|Francis Joseph Killeen|
I have two contrasting letters to offer for this week's prompt. One is deadly serious and the other...well, you decide.
The first is from the HQ of the Overseas Military Forces of Canada and likely determined that my father survived World War 1. He enlisted in the Canadian army when he was under age for combat and lied on his application forms claiming his birth year as 1898 instead of 1899. My grandmother wrote a letter informing the army of his true age and she received this letter back. Note the reply to her request was dated a little more than a month from when she wrote it - her letter traveled from Canada to England and through some kind of bureaucracy in such a short time. During a war! In 1918!
As soon as Dad turned nineteen he was moved to the firing line at Arras where he was wounded (gunshot to the eye) on his first day and shipped to Cambridge Hospital in Aldershot England to recover; of course the war ended and he never had to return to combat. He was a lucky guy.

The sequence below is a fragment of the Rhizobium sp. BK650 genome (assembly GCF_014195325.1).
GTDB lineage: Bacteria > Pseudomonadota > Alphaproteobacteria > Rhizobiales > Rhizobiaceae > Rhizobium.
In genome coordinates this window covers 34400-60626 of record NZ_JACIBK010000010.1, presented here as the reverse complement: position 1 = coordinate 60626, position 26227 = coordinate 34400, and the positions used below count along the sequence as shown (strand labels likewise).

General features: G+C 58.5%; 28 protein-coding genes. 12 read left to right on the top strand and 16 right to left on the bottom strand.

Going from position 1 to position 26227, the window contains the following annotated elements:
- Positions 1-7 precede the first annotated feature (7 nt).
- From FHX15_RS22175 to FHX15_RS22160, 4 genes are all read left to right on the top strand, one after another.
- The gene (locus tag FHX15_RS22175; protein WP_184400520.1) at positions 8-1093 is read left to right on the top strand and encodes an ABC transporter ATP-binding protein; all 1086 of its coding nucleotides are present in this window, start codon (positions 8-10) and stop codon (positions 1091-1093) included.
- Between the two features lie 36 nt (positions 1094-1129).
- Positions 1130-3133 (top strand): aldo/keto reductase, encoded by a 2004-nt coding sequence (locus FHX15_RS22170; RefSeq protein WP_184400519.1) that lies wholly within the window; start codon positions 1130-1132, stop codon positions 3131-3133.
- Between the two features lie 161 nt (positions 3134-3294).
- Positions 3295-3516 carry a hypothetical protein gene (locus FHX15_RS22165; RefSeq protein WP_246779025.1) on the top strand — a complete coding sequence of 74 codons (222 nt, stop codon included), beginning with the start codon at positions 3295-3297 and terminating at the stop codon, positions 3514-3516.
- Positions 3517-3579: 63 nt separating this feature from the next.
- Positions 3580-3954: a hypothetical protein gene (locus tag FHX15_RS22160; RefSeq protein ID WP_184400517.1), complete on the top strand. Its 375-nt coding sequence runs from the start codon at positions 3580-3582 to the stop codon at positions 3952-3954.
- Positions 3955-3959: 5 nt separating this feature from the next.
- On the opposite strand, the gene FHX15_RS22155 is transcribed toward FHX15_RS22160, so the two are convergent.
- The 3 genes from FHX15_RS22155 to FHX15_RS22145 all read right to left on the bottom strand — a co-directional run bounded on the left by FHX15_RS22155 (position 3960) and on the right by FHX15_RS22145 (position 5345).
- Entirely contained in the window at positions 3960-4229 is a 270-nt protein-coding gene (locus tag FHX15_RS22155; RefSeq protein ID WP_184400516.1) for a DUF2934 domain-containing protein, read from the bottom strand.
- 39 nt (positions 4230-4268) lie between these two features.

My grandmother had two sons and a husband in the army. I guess she decided she'd done her part. As enlistments dwindled in Canada, recruitment posters became more and more explicit and guilt inducing.
How could you enjoy a hockey game after seeing this poster?
|Canadian Recruitment Poster|
The second letter is a "report from the front" - my six year old niece letting me know how the family was getting along. To me, it's priceless.
And that is ol from me this week.
Dear Reader. It is with great pleasure that I direct your attention to Sepia Saturday for more fascinating letters . Sincerely, Anntie Hulin.